The Right to Be Different

In the early 20th century, Horace Kallen argued that the image of the “melting pot” did not and should not epitomize the American immigrant experience. Instead, Kallen advocated for cultural pluralism, in which different groups could retain cultural heritage and respect the ties and commitments of others. This vision has been tested throughout the 20th and 21st centuries, particularly by groups that wish to remain radically separate from the American majority, such as the Amish.... Read more about The Right to Be Different

God's Melting Pot

God's Melting PotThe metaphor of the United States as a “melting pot” first gained prominence during the wave of European migration from the 1880s to 1910s. A simplistic assumption of the “melting pot” asserts that all American immigrants become the same, while a more nuanced understanding sees American diversity affecting everyone differently. Many critiques of the “melting pot” have been made throughout the 20th and 21st centuries: that the metaphor denies the presence of non-European Americans, that religion may not “melt away” as ethnicities seem to do, and that ethnicities do not disappear as quickly as expected.... Read more about God's Melting Pot

Parliament of Religions, 1893

Parliament of ReligionsThe World’s Parliament of Religions convened in Chicago as part of the 1893 World's Fair. Its goal was to bring together world religious leaders on common ground. The event introduced many Americans to the world’s religions. However, some critiqued the Parliament for its strongly Christian terminology and themes, the relative absence of African American Christian groups, and relegation of Native Americans to the Midway on the fairgrounds.... Read more about Parliament of Religions, 1893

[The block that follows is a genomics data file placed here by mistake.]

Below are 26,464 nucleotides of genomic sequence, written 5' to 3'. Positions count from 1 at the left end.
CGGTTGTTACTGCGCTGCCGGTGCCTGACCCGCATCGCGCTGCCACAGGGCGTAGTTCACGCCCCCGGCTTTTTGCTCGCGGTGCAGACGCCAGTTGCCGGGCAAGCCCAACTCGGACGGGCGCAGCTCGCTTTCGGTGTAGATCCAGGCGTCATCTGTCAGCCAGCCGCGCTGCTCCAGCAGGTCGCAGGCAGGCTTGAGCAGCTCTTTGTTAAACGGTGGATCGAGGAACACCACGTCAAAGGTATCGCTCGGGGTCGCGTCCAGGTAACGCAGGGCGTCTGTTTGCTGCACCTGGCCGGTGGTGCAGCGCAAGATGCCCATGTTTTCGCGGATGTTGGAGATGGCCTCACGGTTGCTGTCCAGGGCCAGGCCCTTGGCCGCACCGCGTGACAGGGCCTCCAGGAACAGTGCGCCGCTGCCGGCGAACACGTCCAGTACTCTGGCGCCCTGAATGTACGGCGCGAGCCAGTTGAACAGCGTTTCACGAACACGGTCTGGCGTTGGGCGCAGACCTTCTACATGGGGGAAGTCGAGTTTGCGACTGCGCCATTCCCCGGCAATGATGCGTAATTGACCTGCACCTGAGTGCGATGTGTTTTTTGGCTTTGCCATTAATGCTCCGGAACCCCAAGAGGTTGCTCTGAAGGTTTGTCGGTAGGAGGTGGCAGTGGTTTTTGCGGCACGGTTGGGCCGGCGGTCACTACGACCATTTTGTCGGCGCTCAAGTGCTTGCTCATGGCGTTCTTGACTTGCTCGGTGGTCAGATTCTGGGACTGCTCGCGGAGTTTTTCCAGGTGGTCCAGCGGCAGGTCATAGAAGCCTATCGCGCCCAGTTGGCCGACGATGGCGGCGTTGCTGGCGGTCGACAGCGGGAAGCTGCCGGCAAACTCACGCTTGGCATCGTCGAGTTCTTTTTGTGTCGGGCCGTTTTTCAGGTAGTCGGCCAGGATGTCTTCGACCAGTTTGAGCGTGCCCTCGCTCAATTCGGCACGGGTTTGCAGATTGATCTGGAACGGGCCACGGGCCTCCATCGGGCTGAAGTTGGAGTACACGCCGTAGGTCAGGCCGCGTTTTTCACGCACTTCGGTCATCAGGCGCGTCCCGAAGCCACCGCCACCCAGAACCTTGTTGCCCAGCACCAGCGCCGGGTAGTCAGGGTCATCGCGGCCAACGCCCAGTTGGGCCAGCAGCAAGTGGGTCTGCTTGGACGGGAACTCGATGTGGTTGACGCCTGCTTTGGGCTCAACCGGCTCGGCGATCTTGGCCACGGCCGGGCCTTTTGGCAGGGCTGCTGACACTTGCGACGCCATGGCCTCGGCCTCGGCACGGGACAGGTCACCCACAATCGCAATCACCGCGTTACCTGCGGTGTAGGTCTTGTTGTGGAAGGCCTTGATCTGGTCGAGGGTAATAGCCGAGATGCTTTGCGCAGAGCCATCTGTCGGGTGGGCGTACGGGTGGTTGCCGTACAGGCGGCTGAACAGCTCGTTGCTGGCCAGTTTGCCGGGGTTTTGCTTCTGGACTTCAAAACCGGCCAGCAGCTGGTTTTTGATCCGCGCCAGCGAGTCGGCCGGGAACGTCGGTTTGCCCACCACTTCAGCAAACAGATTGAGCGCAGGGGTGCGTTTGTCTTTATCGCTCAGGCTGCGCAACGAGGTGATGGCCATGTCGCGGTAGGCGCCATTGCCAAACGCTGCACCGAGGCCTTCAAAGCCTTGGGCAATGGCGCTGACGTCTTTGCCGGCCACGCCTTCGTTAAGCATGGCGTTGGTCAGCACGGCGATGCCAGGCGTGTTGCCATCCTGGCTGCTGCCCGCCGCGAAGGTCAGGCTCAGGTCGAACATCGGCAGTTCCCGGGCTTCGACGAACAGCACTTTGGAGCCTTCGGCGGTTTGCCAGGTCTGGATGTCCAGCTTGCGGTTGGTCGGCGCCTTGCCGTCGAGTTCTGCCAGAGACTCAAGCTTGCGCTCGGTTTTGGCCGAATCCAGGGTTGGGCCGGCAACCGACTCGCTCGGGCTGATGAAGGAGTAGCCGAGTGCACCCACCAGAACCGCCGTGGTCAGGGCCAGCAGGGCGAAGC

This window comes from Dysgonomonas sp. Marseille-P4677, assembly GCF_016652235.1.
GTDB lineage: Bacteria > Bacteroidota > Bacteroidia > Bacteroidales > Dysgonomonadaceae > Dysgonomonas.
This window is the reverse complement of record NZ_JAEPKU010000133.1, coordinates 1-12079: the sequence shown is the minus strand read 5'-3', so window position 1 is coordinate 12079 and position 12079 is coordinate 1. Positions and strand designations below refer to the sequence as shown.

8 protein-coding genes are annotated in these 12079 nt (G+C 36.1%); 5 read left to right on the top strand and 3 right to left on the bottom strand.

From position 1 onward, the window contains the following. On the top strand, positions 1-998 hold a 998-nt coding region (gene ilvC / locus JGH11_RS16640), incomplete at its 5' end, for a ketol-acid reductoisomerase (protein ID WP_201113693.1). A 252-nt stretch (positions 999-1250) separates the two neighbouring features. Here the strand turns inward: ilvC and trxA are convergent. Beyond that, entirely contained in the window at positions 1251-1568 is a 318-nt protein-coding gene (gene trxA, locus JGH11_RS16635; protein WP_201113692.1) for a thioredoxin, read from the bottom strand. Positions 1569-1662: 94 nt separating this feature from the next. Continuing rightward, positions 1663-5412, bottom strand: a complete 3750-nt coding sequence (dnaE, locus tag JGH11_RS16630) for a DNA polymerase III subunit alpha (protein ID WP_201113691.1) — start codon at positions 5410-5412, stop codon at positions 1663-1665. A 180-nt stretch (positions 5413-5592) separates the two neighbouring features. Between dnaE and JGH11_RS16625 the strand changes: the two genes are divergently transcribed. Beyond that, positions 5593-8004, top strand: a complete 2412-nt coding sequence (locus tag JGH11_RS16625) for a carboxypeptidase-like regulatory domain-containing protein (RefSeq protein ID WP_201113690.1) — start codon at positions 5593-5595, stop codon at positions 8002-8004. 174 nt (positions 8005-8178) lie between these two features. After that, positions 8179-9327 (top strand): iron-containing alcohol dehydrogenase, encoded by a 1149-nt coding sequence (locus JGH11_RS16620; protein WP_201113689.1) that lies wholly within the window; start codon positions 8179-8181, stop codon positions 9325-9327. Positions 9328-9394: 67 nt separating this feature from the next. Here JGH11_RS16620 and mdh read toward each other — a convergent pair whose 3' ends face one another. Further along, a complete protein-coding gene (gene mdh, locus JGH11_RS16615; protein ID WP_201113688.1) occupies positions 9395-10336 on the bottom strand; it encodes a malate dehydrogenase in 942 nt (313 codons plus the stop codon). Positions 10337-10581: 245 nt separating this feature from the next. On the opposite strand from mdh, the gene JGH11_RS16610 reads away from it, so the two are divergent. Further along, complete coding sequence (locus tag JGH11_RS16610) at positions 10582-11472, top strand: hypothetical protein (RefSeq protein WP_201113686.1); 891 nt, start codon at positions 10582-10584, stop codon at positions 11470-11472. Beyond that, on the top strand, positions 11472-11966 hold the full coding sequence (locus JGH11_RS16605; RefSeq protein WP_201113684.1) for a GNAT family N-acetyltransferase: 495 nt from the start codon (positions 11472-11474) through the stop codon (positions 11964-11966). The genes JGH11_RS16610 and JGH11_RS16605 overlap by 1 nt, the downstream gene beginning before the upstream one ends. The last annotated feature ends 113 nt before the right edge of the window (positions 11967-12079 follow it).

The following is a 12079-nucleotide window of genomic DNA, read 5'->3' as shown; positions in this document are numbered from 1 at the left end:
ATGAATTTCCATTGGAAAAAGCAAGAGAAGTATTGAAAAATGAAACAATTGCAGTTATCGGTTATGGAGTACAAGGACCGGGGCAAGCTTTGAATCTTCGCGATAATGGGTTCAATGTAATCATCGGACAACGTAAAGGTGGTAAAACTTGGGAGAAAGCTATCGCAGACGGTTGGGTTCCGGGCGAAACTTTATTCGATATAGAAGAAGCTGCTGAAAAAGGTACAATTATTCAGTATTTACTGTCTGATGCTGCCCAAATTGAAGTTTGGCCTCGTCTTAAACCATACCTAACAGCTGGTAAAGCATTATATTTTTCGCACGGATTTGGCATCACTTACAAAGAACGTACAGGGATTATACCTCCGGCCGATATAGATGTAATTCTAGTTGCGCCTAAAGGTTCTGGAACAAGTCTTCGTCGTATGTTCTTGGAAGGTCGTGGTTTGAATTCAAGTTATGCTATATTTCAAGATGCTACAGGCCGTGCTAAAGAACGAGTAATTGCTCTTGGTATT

Asians and Asian Exclusion

Asians and Asian ExclusionChinese and then Japanese immigration to California in the 19th century was met with much nativist racism, suspicion, and negative stereotyping. Asian wives and families were not allowed to immigrate with working men, leading to a large male population that was perceived as at risk of drug addiction and soliciting prostitution. Buddhists had to navigate the degree to which they attempted to assimilate or accommodate Christian influence. Punjabi Sikhs were successful in farming but could not own land. Some intermarried with Mexican women as they were not allowed to bring wives from India. From 1882 on, Asian exclusion legislation severely limited the number of Asian immigrants who could enter the U.S. The immigration door from Asia to the U.S. was effectively shut following the passage of the Immigration Act of 1924.
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Catholic and Jewish Immigrants

Catholic and Jewish ImmigrantsNew immigration to the United States in the 19th century changed the American religious landscape and sparked nativist, anti-immigration responses. Irish immigration led to anti-Catholic sentiment, and Jewish immigration to antisemitism. Later, Italian and Eastern European immigration led to intra-faith and additional inter-faith conflict as well. These tensions played out in debates on the presence of Protestant religion in public schools, which precipitated the growth of Catholic independent schools and the eventual eradication of all devotional Biblical reading in schools. Muslims and non-European immigrants have also experienced such tensions in the 20th and 21st centuries.... Read more about Catholic and Jewish Immigrants